Did publication of Klimt catalogue by Yale Press subject Austria to lawsuit in US?
Austria seeks to stop California lawsuit against it for alleged Nazi
los angeles. In oral arguments before a federal appeals court here in March, two key questions seem set to dominate the most recent US lawsuit seeking to recover art long held by an Austrian entity and now claimed as Nazi loot. These are not the facts, which for the moment are assumed to be that the Nazis stole from Ferdinand Bloch-Bauer, an Austrian Jew, his vast collection of porcelains, paintings and Klimts and gave it to Hitler, Goering and others. Instead, the two questions will be whether Austria, a foreign sovereign state normally immune from suit in the US, can be sued in California because the Klimts were taken in violation of international law, and because the Austrian National Gallery (ANG) engaged in "a commercial activity" here including publishing a catalogue through the Yale University Press. Austria says it is a foreign state and cannot be sued at all. The claimant, the 85-year-old niece and an heir of Bloch-Bauer, says it can be. The appeals court granted expedited review because of Ms Altmann's advanced age.
In May 2000, the federal trial court ruled that Ms Altmann could sue Austria on her claim that it return six Gustav Klimt paintings allegedly stolen by Nazis from Bloch-Bauer and now in the collection of the ANG. In a first ruling of its kind, the court said that Ms Altmann had established a substantial claim that the Klimts were taken in violation of international law-not just by Nazi "aryanisation", but a second time when Austria itself required that the family "donate" the Klimts to its national collections after the war in order to obtain export permits for other works of art the family wanted to remove. Ms Altmann says that the wartime director of the ANG "participated directly in the looting" of Ferdinand's paintings. Austria's appeal of the lower court decision is now before the US Circuit Court of Appeals for the Ninth Circuit.
Under US law, the Foreign Sovereign Immunities Act (FSIA) provides that foreign governments cannot be sued in the US, and that is what Austria and the ANG are telling the appeals court. But Ms Altmann says her claim fits an exception where the FSIA does allow suits against foreign states: cases concerning property taken in violation of international law. To meet this exception, the property must be owned or operated by an agency of the foreign state which engages in "a commercial activity" in the US. That is where the Yale University Press and credit card charges by US cardholders at the ANG come into play.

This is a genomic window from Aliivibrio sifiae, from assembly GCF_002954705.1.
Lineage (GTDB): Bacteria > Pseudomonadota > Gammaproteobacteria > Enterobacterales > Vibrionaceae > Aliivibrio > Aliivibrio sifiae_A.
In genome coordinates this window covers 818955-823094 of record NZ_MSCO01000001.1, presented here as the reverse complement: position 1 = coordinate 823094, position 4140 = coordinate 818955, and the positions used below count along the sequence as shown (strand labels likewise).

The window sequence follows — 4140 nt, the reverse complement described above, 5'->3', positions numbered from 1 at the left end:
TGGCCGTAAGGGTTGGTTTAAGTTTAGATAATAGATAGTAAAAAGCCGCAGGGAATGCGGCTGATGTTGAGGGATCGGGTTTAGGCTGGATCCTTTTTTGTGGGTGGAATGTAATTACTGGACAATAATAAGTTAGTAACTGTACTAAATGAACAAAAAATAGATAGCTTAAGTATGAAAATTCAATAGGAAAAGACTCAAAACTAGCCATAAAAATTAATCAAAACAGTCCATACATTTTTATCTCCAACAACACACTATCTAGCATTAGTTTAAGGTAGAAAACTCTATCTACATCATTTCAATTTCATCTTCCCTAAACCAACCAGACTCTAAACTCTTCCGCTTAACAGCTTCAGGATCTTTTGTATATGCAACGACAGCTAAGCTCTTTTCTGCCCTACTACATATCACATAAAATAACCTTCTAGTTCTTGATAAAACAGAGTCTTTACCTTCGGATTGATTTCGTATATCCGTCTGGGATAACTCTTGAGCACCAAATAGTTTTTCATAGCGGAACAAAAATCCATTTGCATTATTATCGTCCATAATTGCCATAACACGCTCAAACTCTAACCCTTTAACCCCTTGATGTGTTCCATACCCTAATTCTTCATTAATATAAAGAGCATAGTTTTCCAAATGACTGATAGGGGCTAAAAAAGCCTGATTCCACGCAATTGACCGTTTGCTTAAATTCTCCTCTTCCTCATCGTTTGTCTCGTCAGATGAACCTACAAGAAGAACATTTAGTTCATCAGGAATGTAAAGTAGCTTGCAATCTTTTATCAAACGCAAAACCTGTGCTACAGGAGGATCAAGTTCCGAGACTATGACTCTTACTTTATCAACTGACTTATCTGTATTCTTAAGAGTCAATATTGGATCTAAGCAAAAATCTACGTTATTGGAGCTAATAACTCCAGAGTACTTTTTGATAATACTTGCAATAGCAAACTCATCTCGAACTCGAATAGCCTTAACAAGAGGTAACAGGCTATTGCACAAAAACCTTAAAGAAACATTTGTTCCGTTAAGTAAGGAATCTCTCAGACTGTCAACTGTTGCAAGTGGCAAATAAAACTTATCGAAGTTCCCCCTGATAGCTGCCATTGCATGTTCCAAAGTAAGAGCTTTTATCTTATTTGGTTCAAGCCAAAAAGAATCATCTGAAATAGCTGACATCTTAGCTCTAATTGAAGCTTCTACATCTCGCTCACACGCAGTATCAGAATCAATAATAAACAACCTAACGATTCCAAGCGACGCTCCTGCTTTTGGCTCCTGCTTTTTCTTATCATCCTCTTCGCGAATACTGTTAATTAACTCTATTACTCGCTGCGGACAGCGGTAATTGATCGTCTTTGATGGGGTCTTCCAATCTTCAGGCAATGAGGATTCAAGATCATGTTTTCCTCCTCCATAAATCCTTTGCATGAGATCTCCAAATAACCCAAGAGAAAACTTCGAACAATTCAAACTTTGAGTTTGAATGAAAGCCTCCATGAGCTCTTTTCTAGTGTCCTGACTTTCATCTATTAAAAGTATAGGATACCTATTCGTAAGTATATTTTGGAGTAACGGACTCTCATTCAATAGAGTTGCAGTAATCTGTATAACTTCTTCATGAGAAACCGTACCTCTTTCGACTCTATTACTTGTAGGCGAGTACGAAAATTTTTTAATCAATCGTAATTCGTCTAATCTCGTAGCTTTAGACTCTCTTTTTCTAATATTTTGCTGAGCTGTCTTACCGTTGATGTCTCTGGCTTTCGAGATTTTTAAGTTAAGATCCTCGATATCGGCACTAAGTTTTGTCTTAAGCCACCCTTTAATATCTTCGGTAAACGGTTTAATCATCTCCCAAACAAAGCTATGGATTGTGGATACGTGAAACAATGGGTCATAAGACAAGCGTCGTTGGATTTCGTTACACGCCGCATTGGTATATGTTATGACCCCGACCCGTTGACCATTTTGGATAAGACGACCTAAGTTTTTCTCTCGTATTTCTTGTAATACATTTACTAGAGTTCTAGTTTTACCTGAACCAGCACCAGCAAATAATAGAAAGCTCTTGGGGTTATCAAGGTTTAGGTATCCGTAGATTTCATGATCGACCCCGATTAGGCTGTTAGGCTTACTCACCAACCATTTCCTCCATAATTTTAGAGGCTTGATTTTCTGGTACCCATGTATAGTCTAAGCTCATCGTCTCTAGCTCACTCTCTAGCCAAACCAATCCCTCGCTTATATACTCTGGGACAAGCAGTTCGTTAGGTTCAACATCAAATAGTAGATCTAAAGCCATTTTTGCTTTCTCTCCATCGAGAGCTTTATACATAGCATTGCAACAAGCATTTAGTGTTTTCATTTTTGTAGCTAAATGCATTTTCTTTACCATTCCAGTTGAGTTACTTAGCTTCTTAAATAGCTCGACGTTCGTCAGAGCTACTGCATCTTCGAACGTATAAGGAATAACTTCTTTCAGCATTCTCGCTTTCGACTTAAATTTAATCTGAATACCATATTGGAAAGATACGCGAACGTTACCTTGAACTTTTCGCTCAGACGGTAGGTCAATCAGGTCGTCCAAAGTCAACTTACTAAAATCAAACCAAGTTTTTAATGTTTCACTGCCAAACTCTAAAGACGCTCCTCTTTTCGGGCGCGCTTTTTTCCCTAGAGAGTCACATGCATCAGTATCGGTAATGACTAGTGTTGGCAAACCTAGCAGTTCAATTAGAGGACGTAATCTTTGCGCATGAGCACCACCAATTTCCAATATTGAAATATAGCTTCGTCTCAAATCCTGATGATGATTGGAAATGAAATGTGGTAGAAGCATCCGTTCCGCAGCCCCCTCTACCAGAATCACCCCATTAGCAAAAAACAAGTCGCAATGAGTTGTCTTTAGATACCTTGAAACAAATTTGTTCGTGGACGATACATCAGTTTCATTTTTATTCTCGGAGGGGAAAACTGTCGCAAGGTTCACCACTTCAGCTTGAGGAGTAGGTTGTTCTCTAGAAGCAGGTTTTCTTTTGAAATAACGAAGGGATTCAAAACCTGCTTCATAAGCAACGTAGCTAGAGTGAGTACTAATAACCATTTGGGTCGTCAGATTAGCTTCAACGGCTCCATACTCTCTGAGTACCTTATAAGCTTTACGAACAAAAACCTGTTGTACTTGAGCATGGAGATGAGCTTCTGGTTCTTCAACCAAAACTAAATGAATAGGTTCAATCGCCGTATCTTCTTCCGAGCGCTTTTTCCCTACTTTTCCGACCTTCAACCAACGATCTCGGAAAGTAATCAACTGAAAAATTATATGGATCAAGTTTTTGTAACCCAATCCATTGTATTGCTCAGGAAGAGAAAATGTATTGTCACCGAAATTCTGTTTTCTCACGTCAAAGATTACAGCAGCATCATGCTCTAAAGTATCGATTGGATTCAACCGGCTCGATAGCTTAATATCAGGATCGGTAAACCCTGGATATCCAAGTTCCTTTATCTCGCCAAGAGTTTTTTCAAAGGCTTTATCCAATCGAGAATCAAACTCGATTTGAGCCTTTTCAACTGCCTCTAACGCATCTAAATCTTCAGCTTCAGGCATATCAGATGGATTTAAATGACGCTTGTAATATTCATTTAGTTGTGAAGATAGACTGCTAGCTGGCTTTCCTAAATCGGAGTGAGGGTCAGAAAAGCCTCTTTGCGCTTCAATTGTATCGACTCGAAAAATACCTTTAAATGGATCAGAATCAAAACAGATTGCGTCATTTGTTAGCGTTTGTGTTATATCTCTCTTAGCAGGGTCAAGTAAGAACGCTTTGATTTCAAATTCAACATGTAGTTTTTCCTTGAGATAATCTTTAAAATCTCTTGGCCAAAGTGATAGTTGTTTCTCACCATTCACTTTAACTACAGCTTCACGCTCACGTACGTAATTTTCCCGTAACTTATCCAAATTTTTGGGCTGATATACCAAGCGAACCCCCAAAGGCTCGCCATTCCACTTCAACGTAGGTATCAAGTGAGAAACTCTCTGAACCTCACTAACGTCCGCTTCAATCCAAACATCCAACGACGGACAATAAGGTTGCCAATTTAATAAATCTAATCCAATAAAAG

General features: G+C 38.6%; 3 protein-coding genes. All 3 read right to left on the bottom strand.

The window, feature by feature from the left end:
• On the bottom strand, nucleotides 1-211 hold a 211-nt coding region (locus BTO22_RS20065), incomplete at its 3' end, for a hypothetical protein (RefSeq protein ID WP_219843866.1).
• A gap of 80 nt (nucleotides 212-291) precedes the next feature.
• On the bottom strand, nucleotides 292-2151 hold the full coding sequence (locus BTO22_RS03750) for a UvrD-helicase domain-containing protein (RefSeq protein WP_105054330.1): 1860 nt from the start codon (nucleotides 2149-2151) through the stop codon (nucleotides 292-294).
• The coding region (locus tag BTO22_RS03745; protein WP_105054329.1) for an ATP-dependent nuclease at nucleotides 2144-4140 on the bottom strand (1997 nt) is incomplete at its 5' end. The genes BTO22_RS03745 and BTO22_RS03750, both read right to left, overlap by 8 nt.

The ANG is "engaged in a commercial activity in the US," Ms Altmann says, as evidenced by its publication in the US of a book with the Yale University Press, Klimt's women, featuring three of the allegedly looted Klimts. Additionally, an English language guide book edited and published by the ANG has been available for purchase in the US, featuring one of the claimed paintings, a picture of Ferdinand's wife Adele Bloch-Bauer, on the cover, Ms Altmann says. The ANG advertises its exhibitions in the US, attracts US tourists, and accepts funds including American credit card payments when those tourists visit the museum in Austria, Ms Altmann says. In fact, the unlawfully expropriated property is at the heart of the ANG's commercial activity here, Ms Altmann says, adding that the ANG "is deriving income in the US from its unlawful retention of the paintings sought in this action." Ms Altmann asked the ANG to produce its publishing agreement with Yale, "records of credit card transactions by American visitors to its museums," and its advertising efforts related to a Klimt exhibition. But the ANG refused, Ms Altmann says. Austria says that the books are published and sold by third parties.
In terms of "personal" jurisdiction, meaning generally the fairness of bringing Austria and the ANG into court in the US, Ms Altmann says that the two should be subject to lawsuit here because they could foresee being sued here. They knew she lived here and that they were hiding facts from her to avoid returning the Klimts, she says. Despite this, the two entered the US to sell books and to seek to attract US travellers to their museum, "whose money and credit card payments they accepted," Ms Altmann says. They could therefore "reasonably foresee being haled into court" for their unlawful holding of paintings belonging to a US resident, she says. She adds that Austria has maintained a consulate in the US for many years.
Austria is no place for her claim to be fairly heard, Ms Altmann is telling the appeals court, because the Austrian court has required her to pay her entire life savings to proceed, $200,000, saying that "savings accounts may not be spared to the disadvantage of the general public." Austria is now requiring $2 million in court fees, Ms Altmann says. She also argues that Austria refuses to waive statute of limitations defenses, meaning that the claim for the paintings can be dismissed as too late in Austrian courts. The lower court agreed with Altmann on these points.
In interesting contrast, US museums, under guidelines set by museum groups for dealing with Nazi-looted art, may "waive certain available defenses" in Nazi-looting cases, presumably including statutes of limitation.